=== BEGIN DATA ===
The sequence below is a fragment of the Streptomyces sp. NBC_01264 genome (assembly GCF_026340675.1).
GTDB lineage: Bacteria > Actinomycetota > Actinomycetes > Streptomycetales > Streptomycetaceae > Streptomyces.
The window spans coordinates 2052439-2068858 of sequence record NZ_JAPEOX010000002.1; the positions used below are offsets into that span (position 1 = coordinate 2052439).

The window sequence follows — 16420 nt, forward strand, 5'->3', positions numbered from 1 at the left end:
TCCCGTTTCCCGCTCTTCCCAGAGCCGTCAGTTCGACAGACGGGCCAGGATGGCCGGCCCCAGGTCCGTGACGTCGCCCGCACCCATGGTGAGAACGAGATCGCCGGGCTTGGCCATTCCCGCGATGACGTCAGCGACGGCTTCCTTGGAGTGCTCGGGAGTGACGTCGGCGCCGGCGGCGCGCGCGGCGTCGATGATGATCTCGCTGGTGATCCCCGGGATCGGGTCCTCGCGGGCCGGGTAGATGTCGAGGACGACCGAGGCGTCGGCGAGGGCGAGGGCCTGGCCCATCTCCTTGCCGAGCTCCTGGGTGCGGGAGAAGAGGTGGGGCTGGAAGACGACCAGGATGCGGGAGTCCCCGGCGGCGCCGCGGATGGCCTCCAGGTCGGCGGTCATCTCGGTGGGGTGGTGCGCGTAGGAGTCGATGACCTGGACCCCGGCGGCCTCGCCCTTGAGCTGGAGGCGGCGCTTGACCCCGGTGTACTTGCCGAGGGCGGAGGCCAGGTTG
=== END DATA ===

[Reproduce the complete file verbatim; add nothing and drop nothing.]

The sequence below is a fragment of the Streptomyces sp. NBC_01264 genome (assembly GCF_026340675.1).
GTDB lineage: Bacteria > Actinomycetota > Actinomycetes > Streptomycetales > Streptomycetaceae > Streptomyces.
The window spans coordinates 2052439-2068858 of sequence record NZ_JAPEOX010000002.1; the positions used below are offsets into that span (position 1 = coordinate 2052439).

The window sequence follows — 16420 nt, forward strand, 5'->3', positions numbered from 1 at the left end:
TCCCGTTTCCCGCTCTTCCCAGAGCCGTCAGTTCGACAGACGGGCCAGGATGGCCGGCCCCAGGTCCGTGACGTCGCCCGCACCCATGGTGAGAACGAGATCGCCGGGCTTGGCCATTCCCGCGATGACGTCAGCGACGGCTTCCTTGGAGTGCTCGGGAGTGACGTCGGCGCCGGCGGCGCGCGCGGCGTCGATGATGATCTCGCTGGTGATCCCCGGGATCGGGTCCTCGCGGGCCGGGTAGATGTCGAGGACGACCGAGGCGTCGGCGAGGGCGAGGGCCTGGCCCATCTCCTTGCCGAGCTCCTGGGTGCGGGAGAAGAGGTGGGGCTGGAAGACGACCAGGATGCGGGAGTCCCCGGCGGCGCCGCGGATGGCCTCCAGGTCGGCGGTCATCTCGGTGGGGTGGTGCGCGTAGGAGTCGATGACCTGGACCCCGGCGGCCTCGCCCTTGAGCTGGAGGCGGCGCTTGACCCCGGTGTACTTGCCGAGGGCGGAGGCCAGGTTG